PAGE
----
Native advertising is a relatively new marketing term floating around the digital media space however the concept isn't anything new. If you've ever clicked on a piece of Sponsored Content or Promoted Content such as Twitter's Promoted Tweets and Pinterest's Promoted Pins, then you've engaged with a native ad. The question then is; did you know at the time of engaging that that's what it was?
What is Native Advertising?
Let's look at Wikipedia's definition of native advertising...
Native advertising is a type of advertising, usually online but feasibly elsewhere, that matches the form and function of the platform upon which it appears.
Sounds complicated doesn't it. It really isn't. In simpler form...
Native advertising is a form of paid advertising that, if done well, is disguised as organic content.
How many times have you visited a website to see a large banner on the right hand side and how many times have you actually clicked on that banner ad? Or take paid Google advertising as another example; brands pay good money to appear on the first page of Google for terms relevant to their business however the click-through rates for either of these examples are low. This is where native advertising comes in. Brands and advertisers love native advertising, mainly because the click-through rates tend to be much higher than typical 'obvious' advertisements.
The end goal is ultimately to sell a product or service however according to a recent report by eMarketer brand awareness is the top marketing objective for native ads. Native advertising is fantastic for start-up organisations as it allows marketers to get the brand in front of a specialised target audience. Facebook advertising is a great example; one of the biggest advantages to advertising on Facebook is the ability to target specific groups of highly engaged people. Brands who advertise on Facebook can define their ideal audience down to gender, age, location and interests, hobbies and pages they like.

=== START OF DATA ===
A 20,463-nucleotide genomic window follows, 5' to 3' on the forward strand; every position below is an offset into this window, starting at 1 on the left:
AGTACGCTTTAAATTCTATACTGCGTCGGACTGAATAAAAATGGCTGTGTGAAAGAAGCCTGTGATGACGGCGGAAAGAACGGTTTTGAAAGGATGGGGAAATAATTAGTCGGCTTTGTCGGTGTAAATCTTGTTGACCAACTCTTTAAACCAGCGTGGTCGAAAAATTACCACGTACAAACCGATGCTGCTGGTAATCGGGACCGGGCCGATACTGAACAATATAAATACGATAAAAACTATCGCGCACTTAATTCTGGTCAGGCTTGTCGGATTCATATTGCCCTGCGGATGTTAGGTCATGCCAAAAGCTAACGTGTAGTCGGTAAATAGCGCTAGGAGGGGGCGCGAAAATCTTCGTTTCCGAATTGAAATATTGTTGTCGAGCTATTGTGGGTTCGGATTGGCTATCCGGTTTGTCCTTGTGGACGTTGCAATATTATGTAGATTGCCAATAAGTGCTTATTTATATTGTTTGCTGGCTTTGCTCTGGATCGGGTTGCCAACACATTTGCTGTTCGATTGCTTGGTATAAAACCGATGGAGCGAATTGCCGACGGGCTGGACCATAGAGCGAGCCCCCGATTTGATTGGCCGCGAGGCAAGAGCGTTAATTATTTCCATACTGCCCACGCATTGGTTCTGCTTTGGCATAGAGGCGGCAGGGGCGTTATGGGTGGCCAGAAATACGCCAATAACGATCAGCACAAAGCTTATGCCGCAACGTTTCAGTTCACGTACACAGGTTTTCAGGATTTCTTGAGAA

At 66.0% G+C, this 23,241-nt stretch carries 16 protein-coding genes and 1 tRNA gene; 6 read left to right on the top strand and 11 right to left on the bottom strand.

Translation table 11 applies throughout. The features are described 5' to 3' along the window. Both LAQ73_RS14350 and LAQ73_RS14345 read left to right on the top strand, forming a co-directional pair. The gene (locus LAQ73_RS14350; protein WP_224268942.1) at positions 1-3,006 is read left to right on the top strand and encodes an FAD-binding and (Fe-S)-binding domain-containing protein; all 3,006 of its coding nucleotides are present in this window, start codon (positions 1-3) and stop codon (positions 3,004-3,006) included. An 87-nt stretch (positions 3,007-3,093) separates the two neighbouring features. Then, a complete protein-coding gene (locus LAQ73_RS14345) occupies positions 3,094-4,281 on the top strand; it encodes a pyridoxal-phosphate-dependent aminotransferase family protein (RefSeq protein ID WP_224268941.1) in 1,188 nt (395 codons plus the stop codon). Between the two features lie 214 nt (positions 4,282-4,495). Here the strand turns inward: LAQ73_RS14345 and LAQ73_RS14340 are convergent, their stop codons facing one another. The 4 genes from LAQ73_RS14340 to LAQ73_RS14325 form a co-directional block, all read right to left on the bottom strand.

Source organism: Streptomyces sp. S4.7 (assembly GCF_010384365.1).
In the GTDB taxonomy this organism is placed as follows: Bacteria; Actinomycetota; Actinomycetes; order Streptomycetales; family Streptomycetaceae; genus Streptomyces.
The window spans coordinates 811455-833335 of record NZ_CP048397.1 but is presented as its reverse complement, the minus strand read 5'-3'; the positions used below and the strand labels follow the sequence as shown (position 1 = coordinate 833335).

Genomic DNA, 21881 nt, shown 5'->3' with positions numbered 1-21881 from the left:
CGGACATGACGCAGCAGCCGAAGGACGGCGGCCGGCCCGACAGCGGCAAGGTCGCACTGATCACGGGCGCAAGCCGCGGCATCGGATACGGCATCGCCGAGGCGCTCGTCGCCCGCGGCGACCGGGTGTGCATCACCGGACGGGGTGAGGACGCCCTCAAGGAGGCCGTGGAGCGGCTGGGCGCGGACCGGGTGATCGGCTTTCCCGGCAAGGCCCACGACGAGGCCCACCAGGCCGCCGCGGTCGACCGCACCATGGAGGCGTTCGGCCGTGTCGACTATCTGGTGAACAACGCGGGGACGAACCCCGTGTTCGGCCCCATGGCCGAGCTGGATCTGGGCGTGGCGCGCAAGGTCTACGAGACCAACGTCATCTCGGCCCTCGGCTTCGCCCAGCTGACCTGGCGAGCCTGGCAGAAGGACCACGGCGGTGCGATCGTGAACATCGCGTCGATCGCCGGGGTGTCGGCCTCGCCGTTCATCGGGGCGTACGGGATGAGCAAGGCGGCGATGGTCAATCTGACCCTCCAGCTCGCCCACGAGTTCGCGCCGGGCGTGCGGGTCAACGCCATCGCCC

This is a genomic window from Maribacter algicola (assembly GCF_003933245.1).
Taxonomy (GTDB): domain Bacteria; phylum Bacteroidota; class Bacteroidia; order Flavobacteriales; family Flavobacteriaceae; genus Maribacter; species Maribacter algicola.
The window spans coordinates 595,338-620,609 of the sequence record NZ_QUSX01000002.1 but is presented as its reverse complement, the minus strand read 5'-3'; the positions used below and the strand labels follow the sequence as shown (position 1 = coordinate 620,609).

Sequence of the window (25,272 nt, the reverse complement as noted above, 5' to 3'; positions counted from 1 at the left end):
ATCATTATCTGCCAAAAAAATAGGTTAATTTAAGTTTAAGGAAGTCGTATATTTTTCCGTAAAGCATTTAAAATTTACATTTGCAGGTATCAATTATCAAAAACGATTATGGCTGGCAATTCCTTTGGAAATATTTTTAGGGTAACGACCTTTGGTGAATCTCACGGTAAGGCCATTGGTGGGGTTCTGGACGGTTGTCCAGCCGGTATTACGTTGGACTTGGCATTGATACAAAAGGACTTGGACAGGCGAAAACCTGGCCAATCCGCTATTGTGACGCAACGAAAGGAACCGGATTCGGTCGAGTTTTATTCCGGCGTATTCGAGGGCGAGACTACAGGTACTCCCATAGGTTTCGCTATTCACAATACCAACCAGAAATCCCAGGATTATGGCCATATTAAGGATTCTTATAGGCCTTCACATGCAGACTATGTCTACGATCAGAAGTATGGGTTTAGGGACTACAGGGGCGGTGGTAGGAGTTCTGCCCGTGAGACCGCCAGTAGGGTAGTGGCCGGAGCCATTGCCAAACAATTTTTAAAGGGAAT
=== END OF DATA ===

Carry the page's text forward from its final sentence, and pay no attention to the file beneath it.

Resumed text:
Common Types of Native Ads:
- Content Recommendation Widgets
At the end of many articles, readers will often encounter widgets titled 'Recommended for you' or 'You might also like...' These widgets known as content recommendations allow brands to utilise the audiences of major publishers and influencers to drive traffic back to their websites.
- Promoted Listings
Promoted listings are used by e-commerce sites such as Amazon and eBay and are sponsored product listings that have been paid for by the seller. These appear the same as other listings but they appear at the top.
- Paid Search Ads
Paid search ads are similar to promoted listings however these aren't restricted to products. Paid search ads are mainly used within search engines such as Google. Paid search ads were one of the first forms of native advertising and probably the most recognisable now.
- In Feed Ads
These native ads appear in a sites content articles and can be either sponsored articles as well as ads designed to appear to be in the article itself.
What jobs are available within Native Advertising?
As with most industries, there are a variety of routes you could take within native advertising depending on your skill set and your interests. If your strengths lie in digital media sales, then you could work for a native advertising agency as an Account Executive, a Sales Account Manager or a Business Development Manager. If you’re interested in the technical side of digital media, then a career as a Software Engineer or an Application Developer might be for you. Other roles to consider include Marketing Managers, Campaign Managers and operations based roles.
How can I get into the Native Advertising sector?
The area of digital media and native advertising that you would like to work within, will define the qualifications or experience that will be required for the role. For sales based roles within digital media, you don't necessarily have had to have come from a digital sales background however this will depend on the company recruiting. B2B sales experience is beneficial and experience within advertising would be a bonus.
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